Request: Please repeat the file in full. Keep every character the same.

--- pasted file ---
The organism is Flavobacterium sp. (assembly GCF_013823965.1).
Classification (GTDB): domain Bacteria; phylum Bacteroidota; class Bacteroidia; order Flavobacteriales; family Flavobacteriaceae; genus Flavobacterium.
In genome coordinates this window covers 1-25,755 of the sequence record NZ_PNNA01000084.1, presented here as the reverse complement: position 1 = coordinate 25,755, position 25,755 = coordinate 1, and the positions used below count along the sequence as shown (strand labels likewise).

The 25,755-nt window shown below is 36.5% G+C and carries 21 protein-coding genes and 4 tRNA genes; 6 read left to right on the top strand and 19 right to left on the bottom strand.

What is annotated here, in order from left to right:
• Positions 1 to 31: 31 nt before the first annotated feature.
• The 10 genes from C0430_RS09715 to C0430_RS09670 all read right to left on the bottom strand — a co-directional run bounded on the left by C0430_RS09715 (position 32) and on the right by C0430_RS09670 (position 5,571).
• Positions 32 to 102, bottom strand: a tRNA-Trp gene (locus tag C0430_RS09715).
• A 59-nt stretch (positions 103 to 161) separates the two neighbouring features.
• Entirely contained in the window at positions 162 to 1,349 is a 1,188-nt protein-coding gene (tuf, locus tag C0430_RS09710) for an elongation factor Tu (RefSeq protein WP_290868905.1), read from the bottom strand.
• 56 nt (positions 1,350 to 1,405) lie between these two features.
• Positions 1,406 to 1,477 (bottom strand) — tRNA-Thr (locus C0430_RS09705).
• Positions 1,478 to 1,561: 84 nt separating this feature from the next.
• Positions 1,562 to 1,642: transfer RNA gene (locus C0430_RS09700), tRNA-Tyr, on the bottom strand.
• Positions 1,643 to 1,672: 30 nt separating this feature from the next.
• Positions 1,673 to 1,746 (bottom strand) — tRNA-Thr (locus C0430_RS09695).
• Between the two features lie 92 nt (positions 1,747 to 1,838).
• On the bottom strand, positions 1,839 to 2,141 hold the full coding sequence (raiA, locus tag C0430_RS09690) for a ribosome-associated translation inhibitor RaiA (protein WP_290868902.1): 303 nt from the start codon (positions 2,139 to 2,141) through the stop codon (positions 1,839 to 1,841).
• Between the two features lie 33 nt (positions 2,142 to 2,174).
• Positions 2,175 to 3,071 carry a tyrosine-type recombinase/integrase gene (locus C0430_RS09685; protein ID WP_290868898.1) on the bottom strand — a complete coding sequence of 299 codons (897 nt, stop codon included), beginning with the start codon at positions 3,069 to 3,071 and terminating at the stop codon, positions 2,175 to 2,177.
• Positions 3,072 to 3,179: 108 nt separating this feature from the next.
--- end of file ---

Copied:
The organism is Flavobacterium sp. (assembly GCF_013823965.1).
Classification (GTDB): domain Bacteria; phylum Bacteroidota; class Bacteroidia; order Flavobacteriales; family Flavobacteriaceae; genus Flavobacterium.
In genome coordinates this window covers 1-25,755 of the sequence record NZ_PNNA01000084.1, presented here as the reverse complement: position 1 = coordinate 25,755, position 25,755 = coordinate 1, and the positions used below count along the sequence as shown (strand labels likewise).

The 25,755-nt window shown below is 36.5% G+C and carries 21 protein-coding genes and 4 tRNA genes; 6 read left to right on the top strand and 19 right to left on the bottom strand.

What is annotated here, in order from left to right:
• Positions 1 to 31: 31 nt before the first annotated feature.
• The 10 genes from C0430_RS09715 to C0430_RS09670 all read right to left on the bottom strand — a co-directional run bounded on the left by C0430_RS09715 (position 32) and on the right by C0430_RS09670 (position 5,571).
• Positions 32 to 102, bottom strand: a tRNA-Trp gene (locus tag C0430_RS09715).
• A 59-nt stretch (positions 103 to 161) separates the two neighbouring features.
• Entirely contained in the window at positions 162 to 1,349 is a 1,188-nt protein-coding gene (tuf, locus tag C0430_RS09710) for an elongation factor Tu (RefSeq protein WP_290868905.1), read from the bottom strand.
• 56 nt (positions 1,350 to 1,405) lie between these two features.
• Positions 1,406 to 1,477 (bottom strand) — tRNA-Thr (locus C0430_RS09705).
• Positions 1,478 to 1,561: 84 nt separating this feature from the next.
• Positions 1,562 to 1,642: transfer RNA gene (locus C0430_RS09700), tRNA-Tyr, on the bottom strand.
• Positions 1,643 to 1,672: 30 nt separating this feature from the next.
• Positions 1,673 to 1,746 (bottom strand) — tRNA-Thr (locus C0430_RS09695).
• Between the two features lie 92 nt (positions 1,747 to 1,838).
• On the bottom strand, positions 1,839 to 2,141 hold the full coding sequence (raiA, locus tag C0430_RS09690) for a ribosome-associated translation inhibitor RaiA (protein WP_290868902.1): 303 nt from the start codon (positions 2,139 to 2,141) through the stop codon (positions 1,839 to 1,841).
• Between the two features lie 33 nt (positions 2,142 to 2,174).
• Positions 2,175 to 3,071 carry a tyrosine-type recombinase/integrase gene (locus C0430_RS09685; protein ID WP_290868898.1) on the bottom strand — a complete coding sequence of 299 codons (897 nt, stop codon included), beginning with the start codon at positions 3,069 to 3,071 and terminating at the stop codon, positions 2,175 to 2,177.
• Positions 3,072 to 3,179: 108 nt separating this feature from the next.